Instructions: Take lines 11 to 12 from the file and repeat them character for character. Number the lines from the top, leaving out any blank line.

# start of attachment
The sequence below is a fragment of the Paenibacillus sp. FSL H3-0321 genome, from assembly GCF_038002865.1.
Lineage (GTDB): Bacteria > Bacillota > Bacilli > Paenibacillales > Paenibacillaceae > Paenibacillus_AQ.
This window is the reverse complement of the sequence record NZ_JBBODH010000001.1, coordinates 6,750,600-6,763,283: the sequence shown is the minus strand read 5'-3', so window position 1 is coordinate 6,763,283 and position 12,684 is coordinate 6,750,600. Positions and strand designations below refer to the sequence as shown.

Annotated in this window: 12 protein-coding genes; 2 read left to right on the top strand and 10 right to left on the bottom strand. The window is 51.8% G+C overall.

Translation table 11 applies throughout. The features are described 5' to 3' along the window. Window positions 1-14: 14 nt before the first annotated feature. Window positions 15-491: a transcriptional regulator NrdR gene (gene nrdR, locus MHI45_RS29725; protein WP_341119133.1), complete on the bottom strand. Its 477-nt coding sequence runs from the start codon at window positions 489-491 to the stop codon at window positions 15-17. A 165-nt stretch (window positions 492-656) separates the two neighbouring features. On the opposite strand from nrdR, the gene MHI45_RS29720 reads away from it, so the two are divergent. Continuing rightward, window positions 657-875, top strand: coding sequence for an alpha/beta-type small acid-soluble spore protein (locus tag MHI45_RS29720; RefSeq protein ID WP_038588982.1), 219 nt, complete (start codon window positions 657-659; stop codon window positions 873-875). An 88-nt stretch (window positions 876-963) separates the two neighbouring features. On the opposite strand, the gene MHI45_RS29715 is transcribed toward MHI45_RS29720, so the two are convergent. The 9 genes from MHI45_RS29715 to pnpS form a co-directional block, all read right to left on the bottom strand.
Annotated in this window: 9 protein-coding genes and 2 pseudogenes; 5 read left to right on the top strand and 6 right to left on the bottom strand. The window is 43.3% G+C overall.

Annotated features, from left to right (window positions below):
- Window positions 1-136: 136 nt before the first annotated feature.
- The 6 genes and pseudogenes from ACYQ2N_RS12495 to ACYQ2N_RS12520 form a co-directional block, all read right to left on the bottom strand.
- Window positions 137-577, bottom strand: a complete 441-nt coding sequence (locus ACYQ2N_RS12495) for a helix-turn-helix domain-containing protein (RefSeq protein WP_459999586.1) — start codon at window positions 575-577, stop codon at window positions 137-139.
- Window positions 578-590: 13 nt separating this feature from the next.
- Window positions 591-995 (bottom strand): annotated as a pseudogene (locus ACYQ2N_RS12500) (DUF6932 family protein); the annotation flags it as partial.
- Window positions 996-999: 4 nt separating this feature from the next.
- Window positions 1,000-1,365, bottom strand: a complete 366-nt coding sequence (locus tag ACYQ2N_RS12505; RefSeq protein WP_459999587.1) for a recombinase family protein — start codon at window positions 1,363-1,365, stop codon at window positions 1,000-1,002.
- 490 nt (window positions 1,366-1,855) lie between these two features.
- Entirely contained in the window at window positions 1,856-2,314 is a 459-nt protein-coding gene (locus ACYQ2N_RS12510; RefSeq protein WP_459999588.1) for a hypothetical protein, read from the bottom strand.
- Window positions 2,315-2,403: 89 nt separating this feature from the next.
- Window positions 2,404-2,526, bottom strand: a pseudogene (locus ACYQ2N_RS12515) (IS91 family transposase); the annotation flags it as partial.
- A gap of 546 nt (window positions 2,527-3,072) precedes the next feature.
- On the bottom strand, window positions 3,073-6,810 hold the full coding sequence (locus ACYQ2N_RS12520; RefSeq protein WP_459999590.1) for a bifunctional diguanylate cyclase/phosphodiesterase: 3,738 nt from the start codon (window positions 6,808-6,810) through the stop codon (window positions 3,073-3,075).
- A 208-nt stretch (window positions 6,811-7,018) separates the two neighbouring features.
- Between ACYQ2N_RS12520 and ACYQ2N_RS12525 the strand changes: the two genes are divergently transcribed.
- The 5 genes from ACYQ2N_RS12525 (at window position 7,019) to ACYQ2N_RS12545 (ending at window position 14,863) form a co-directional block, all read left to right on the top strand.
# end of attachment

- Window positions 578-590: 13 nt separating this feature from the next.
- Window positions 591-995 (bottom strand): annotated as a pseudogene (locus ACYQ2N_RS12500) (DUF6932 family protein); the annotation flags it as partial.